I had the thought this morning that the circumstance in which smokers enduring smoking bans find themselves is much like that of POWs (prisoners of war) in wartime.
Most of them accept their imprisonment. Others do not, and try to escape.
I wondered how many British POWs were held in German camps during WW2, and how many of them tried to escape.
I discovered that there were about 200,000 British prisoners of war in Germany.
Over 200,000 soldiers of the British armed forces were captured during the Second World War and placed in one of the different types of prisoner of war camps run by the Germans until 1945
This was probably all ranks from army, navy and air force. The ratio of enlisted men to officers in the British army in WW1 was about 20:1. It’s currently about 10:1
The overall figure for the British Army in WWI was 21 Other Ranks (enlisted): 1 officer. In “combat arm” (line) units such as infantry battalions, the ratio was about 30:1.
Using the 20:1 ratio of enlisted men to officers, it looks as if some 10,000 British officers were held in German POW camps.
We can get some idea of how many of them tried to escape because the Germans put captured escapee officers in one single camp: Oflag IV-C, also known as Colditz castle.
Colditz castle was a very large castle in Saxony with at least 700 rooms.
By Christmas 1940 there were 60 Polish officers, 12 Belgians, 50 French, and 30 British, a total of no more than 200 with their orderlies.
By the end of July  there were a few Free French officers, and 228 British officers, with a contingent consisting of Canadians, Australians, New Zealanders, South Africans, Irish, and one Indian.
Not all the prisoners in Colditz castle were escapees. Some were the so-called Prominente (celebrities) who included Giles Romilly, a relative of Winston Churchill, fighter ace Douglas Bader, George Haig, son of field marshal Douglas Haig, and more.
So it looks like there were only ever about 200 British officer escapees held in Colditz. Which means that only 200 out of 10,000 British officers – 2% – held in German POW camps attempted to escape. Even fewer actually managed to escape.
And this means that 98% of British officers didn’t try to escape. Or failed to escape. Or didn’t get round to escaping.
How did 98% of British POWs feel about their incarceration? The saying that “For you the war is over” was probably true for most of them. They were no longer in danger of being killed. Their conditions were tolerable. They got letters and Red Cross parcels from home. All they had to do was sit out the war, and sooner or later they would be repatriated. And there was next to nothing they could do about it anyway. They probably thought that anyone who tried to escape, or even thought about trying to escape, was rather mad.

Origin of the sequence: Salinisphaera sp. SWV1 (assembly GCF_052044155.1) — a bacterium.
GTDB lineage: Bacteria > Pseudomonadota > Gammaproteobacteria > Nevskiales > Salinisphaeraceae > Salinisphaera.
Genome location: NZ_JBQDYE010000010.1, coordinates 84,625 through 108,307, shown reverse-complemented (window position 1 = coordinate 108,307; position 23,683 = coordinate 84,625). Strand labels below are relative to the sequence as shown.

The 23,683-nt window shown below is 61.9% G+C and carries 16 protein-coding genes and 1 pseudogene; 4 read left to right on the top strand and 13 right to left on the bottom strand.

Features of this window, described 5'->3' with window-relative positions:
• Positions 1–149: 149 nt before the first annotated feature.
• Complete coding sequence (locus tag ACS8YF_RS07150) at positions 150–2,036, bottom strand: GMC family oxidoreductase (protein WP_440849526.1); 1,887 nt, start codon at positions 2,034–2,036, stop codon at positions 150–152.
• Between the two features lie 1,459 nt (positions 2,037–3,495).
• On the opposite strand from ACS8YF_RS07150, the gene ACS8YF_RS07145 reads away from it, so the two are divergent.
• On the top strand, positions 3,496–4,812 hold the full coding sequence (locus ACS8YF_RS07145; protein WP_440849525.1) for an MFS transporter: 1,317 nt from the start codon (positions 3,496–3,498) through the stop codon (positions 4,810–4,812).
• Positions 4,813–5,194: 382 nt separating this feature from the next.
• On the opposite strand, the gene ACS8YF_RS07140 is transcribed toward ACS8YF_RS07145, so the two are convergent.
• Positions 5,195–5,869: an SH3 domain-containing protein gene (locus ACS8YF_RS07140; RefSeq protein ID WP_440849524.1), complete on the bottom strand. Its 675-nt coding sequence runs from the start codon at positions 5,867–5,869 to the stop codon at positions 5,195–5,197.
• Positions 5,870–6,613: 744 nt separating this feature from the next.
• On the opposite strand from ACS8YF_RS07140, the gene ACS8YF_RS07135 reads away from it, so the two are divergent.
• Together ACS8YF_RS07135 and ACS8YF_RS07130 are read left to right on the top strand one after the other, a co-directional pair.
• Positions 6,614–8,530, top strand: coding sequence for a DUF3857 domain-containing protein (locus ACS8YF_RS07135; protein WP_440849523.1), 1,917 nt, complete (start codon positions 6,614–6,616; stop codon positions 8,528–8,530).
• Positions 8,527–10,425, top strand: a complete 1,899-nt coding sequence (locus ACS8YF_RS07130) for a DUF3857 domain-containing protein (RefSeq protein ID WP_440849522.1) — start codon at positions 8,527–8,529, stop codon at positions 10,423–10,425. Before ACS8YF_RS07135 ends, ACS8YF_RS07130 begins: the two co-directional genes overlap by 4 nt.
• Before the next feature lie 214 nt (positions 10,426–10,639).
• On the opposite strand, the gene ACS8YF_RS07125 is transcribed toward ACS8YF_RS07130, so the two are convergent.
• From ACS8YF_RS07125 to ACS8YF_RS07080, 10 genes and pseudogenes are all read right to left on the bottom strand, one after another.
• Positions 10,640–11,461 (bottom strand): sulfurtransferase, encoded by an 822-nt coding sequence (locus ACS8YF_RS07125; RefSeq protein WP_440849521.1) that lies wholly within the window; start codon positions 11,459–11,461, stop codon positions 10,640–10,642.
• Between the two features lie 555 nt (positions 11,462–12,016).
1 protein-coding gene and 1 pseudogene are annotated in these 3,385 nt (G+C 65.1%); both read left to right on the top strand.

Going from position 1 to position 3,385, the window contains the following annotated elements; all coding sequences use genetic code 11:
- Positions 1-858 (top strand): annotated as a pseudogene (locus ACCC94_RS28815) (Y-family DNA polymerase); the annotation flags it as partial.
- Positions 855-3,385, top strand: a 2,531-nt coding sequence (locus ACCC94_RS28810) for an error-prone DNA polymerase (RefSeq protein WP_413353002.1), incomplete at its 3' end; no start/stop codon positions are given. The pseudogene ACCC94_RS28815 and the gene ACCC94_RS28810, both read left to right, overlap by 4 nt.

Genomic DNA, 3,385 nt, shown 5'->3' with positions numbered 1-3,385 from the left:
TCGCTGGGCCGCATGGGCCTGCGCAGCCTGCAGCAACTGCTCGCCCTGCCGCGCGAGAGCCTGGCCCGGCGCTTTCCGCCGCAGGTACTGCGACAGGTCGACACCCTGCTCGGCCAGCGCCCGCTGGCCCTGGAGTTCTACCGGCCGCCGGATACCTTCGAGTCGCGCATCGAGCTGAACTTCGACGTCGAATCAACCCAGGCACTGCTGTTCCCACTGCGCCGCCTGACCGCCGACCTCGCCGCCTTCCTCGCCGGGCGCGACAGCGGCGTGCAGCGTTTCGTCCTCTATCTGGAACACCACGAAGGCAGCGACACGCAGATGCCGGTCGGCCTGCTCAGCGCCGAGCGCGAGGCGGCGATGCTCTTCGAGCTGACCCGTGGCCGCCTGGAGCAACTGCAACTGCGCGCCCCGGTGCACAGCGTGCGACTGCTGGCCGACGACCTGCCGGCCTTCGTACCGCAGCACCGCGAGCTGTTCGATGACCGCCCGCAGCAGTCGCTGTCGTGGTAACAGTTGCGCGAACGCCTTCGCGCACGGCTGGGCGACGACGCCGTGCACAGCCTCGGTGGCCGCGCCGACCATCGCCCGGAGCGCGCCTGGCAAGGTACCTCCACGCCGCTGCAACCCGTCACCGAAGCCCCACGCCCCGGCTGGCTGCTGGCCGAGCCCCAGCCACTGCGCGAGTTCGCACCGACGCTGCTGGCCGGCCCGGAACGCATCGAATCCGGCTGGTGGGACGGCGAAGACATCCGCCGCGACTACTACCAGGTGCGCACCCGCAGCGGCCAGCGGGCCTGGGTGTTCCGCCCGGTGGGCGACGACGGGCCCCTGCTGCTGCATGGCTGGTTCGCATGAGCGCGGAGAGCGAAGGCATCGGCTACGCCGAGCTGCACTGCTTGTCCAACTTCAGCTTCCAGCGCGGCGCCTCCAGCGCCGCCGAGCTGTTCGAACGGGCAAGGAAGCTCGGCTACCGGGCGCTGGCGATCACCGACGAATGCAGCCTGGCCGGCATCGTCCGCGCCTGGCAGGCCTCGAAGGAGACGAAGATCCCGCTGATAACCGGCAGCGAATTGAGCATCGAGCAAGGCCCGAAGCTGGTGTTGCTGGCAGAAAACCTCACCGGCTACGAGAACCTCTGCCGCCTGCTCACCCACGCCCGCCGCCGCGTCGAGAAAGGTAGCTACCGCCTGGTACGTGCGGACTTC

Which brings me back to smokers and their response to their imprisonment (actually “exile to the outdoors”) by smoking bans. There again, it seems that 98% of them have accepted their lot, and only about 2% are resisting.
But given that there were estimated to be about 13 million smokers in the UK in 2007, 2% of them amounts to 260,000 men and women, scattered over the UK. That’s a lot of people who really don’t like the UK smoking ban, and would like to overturn it. That’s a potential army. And with 1.5 billion smokers all over the world, that’s 30,000,000 men and women: a large army.
The other 98% are probably resigned, like POWs, to their imprisonment. They think that resistance is futile, and escape more or less impossible. They have adjusted to life in the POW camp. They would like to go home, of course. But life in the camp isn’t completely intolerable. They can still smoke in their prison cells.
But there are differences. The POWs could reasonably hope to be repatriated when the war was over: smokers must expect to never be released. Most WW2 POWs were only ever held in prison camps for 2 or 3 years. In the UK, smokers have been held for nearly 10 years. For many of them it’s a life sentence. And if life in the prison camp is fairly tolerable, it’s always getting worse. The price of tobacco is constantly being raised, year after year. And the extent of smoking bans is always being increased.
It could be worse. In a mass breakout in 1943 from the death camp of Sobibor, which held some 700 Jews, the prisoners all tried to escape, and about 300 managed to reach the surrounding forest. The incentive to escape was, of course, much higher: life in Sobibor was intolerable, and there was no chance of ever being repatriated.